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Yes - mine came with a headset microphone.
compare dragon to windows speech recognition Nov 13, 2013
I tried Windows Vista speech program and nearly threw my laptop out in the yard! It was SO frustrating, adding words when I would take a breath, trying to predict what I was going to say. Dragon didn't do that. We are still learning each other, but I will say I prefer it to Vista. Hope this helps.
Hands-free editing with Dragon: Is this product a good solution for a writer who has lost the use of her hands? Mar 5, 2012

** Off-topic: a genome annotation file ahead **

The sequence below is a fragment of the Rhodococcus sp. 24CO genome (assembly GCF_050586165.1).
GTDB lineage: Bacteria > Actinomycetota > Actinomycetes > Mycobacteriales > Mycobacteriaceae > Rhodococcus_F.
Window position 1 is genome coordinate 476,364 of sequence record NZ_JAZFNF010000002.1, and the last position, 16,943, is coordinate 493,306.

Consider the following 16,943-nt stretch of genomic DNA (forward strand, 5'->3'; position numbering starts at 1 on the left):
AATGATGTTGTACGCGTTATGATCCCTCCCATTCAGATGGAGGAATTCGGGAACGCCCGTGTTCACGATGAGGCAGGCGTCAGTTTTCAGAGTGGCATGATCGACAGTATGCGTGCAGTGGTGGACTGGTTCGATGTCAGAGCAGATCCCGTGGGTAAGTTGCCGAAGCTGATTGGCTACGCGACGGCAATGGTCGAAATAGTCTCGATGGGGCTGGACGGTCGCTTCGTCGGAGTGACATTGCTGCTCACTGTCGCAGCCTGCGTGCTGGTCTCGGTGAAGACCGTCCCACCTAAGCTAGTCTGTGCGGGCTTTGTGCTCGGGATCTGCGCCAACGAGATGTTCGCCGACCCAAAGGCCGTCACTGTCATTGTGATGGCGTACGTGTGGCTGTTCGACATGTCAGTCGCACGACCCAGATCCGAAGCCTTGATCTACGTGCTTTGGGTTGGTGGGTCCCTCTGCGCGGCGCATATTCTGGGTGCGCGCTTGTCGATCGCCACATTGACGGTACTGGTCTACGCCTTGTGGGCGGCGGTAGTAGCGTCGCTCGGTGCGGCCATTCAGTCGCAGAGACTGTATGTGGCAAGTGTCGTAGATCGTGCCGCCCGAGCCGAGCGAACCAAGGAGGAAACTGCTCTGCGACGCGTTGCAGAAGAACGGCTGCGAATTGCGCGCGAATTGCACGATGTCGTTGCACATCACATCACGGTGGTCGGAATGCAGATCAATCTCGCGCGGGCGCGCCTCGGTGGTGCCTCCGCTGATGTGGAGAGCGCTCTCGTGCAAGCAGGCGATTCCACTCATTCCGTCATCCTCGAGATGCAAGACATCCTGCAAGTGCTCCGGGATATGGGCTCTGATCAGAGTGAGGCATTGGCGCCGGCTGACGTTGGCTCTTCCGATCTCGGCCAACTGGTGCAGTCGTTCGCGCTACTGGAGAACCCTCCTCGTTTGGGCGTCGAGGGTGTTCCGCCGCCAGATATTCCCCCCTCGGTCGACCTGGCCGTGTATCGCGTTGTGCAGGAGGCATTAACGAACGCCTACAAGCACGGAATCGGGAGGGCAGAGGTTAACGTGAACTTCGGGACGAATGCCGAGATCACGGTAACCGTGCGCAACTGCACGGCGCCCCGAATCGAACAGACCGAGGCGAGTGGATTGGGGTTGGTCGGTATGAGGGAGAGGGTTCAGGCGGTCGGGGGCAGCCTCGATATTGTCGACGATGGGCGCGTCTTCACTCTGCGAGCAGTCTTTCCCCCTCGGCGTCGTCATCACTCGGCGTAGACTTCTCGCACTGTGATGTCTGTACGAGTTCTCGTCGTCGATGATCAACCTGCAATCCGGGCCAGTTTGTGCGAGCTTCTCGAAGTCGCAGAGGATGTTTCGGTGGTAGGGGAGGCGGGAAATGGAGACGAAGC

Yes, Pace, it can be used that way. You would have to be patient as you started. You might find it frustrating when you didn't know how to do something or when the program didn't seem to be cooperating. If you can get someone to help you or have another way of operating a browser, check out the videos for Dragon NaturallySpeaking on YouTube to see how it works. To make a correction, I'm looking at your original post. Say you'd stumbled slightly when dictating, and Dragon had transcribed the phrase "something I'd have to learn elsewhere" as "something I'd have to burn elsewhere". (I doubt it would make that error if you hadn't stumbled when dictating.) Speaking in your microphone, you'd tell Dragon "Select 'burn.'" Dragon would highlight the word 'burn.' Since you made a dictation error, you could just repronounce "learn," and Dragon would probably make the correction. If it didn't work, you'd say, "Correct that." Dragon would pop down a drop-down menu with about ten alternate words it thinks you might have meant. If you saw "learn" as #6, you'd say, "Choose 6," and Dragon would make the correction. If "learn" wasn't in the list, you'd say, "Spell that... l... e... a... r... n..." [Your spelling would now appear as Choice #1 in the drop-down correction list for "burn"]. You'd say "Choose 1," and Dragon would make the correction. It would also remember and associate your pronunciation of the word with your spelling, and if it heard it again, it would *usually* not make the same mistake. (Like humans, sometimes Dragon needs repeat corrections of the same error but does eventually get it.) That's also the way you teach Dragon a new word or phrase it's never heard before and can't find in the computer's dictionary. Dragon actually prefers you spell a new or corrected word or phrase aloud than type it in. Dragon isn't trained by typed entry. It has to be spoken aloud (or selected from the Choose Correction drop-down menu) for Dragon to learn. Dragon may come with a few training tutorials, though only enough to get you started; however, there is much more material available online for free on the Nuance website and on other sites as YouTube. Dragon does have a learning curve that I would describe as moderate in difficulty. You need a good headset. The packaged headsets in some Dragon editions are just so-so, and more expensive headsets will perform better with fewer errors needing correction. Dragon gets much better at working with you as you train it and vice versa. If you've ever been to a dog training class, and I don't mean this in any way to be demeaning, as I love dogs, but you realize in a dog training class, the reason that you don't just drop the dog off and come back to pick him up later "all trained now" is that in dog training class, you're training the dog, but the dog and the teacher are also training you. So it is with training Dragon. You have to learn it. It does take some practice. Some people get too impatient early on and can't do it. You, Pace, would have a strong motivation to keep at it and would probably do very well with it and find it helpful. In addition to entering text, Dragon 11 can be used to control Word 2003+, browsers, and of course, Dragon itself--by that I mean, you can issue many of the program commands in those programs aloud and they will execute. The premium edition of Dragon 11 can also issue commands in Excel 2003+ without keyboard or mouse. Most other programs, however, cannot be operated by Dragon, so for those you still need some way to input commands such as open file, save, etc. To do this in Word at least, Dragon often also needs at least a computer with a dual- or quad-core processor, and extra memory helps Dragon generally. A ten year old laptop computer or even a new netbook computer may not have enough hardware resources to run Dragon 11 and execute commands in Word well.